One CPA’s Thoughts on Charitable Giving
I always think of my parents when I think about charitable giving or serving for that matter. My parents were generous people that encouraged us to think in terms of becoming generous adults. “You will never miss the money that you give to the church,” Dad used to say. Not sure that is an original saying, but he said it to us kids and you know, I’ve never missed the money we have given to the church or to charity.
I have always admired and been amazed by the clients I have worked with over the years that prioritized their giving, not for tax reasons, but because they felt it was their obligation. Many never realizing any additional tax savings because the 10% of their gross income or more that they gave was not more than their Standard Deduction already allowed to taxpayers.
Speaking of the Standard Deduction, in 2021, that amount is $12,550 for single filers and $25,100 for married couples filing jointly. What that means is if your medical expenses, taxes, home mortgage interest, charitable deductions and a few other items exceed the number above, and you itemize them on Schedule A of your Form 1040, your taxes will be reduced. Important point to remember, it is not dollar for dollar. Even if you don’t itemize, you can still deduct up to $300 ($600 if you are married filing jointly) of direct cash gifts to public charities in addition to the Standard Deduction amount.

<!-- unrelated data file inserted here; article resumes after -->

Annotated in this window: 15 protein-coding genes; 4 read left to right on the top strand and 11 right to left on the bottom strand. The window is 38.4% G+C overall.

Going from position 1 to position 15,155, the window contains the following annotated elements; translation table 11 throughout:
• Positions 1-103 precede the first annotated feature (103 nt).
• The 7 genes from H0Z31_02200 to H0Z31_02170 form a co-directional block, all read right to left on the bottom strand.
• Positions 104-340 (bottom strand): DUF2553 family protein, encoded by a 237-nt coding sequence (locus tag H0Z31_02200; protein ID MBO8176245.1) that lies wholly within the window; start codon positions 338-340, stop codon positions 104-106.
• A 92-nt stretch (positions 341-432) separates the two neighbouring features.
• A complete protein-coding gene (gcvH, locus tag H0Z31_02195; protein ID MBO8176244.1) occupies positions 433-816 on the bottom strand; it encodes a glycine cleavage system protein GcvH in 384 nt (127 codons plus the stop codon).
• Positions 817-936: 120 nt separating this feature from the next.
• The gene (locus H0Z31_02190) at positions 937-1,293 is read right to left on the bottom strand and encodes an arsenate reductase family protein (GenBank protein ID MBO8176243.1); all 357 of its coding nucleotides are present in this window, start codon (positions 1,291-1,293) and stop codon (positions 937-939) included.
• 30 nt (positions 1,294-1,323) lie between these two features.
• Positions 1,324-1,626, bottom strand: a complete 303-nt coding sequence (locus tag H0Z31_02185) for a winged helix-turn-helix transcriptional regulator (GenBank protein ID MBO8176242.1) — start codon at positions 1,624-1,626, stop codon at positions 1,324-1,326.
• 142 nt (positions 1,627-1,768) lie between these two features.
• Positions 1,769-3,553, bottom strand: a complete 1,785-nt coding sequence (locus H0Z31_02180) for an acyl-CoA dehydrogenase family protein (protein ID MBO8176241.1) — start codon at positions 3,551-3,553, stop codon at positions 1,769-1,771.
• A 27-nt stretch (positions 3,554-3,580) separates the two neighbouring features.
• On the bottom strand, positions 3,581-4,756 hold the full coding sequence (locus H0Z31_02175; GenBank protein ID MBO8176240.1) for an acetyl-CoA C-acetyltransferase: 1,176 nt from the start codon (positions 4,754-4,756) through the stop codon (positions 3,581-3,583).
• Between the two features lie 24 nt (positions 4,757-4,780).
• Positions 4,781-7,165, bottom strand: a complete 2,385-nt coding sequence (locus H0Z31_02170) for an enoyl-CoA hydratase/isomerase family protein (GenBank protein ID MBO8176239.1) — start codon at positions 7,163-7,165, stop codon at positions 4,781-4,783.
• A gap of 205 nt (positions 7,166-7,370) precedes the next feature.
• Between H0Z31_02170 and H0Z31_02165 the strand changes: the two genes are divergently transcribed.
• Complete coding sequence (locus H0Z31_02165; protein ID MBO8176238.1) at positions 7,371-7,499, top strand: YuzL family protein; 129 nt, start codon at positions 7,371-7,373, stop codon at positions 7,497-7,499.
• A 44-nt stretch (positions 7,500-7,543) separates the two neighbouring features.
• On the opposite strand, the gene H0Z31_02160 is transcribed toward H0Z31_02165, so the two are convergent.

So, in addition to cash contributions, let’s review a couple of charitable giving options to maximize income tax deductions. Year-end is upon us and by the time this article is published, hopefully you have done your planning, but if not you will need to consider and implement some straight forward planning that can be done quickly.
Consider donating appreciated securities that have been held for more than one year, rather than cash. The market has done well and instead of selling appreciated securities to make cash contributions that generates a taxable gain, many charitable organizations accept donations of stock instead. You get a deduction for the full fair market value of the security and the charity sells the security and receives the full value at date of sale with no taxes paid on the gain.
For larger gifts, opening and funding a Donor Advised Fund (DAF) is appealing to many as it allows for a tax-deductible gift in the current year and also the ability to dole out those funds to charities over future years. The fund can be added to over time and is a good way to bring your children into charitable planning as you make decisions on gifts from your fund. There are several good options here. One you can look at as an example is Vanguard Charitable.
Give your CPAs and financial planners a call to discuss your options. Time to stop putting things off and do some charitable planning that works for you. Do something special this year and set the example of generosity for your family. So, good cheer to all! Have a Merry Christmas and a Happy and Prosperous Holiday Season and New Year!
Published in the Victoria Advocate
Lane Keller CPA/CFP® is a managing member of Keller & Associates CPAs, PLLC and KMH Wealth Management, LLC.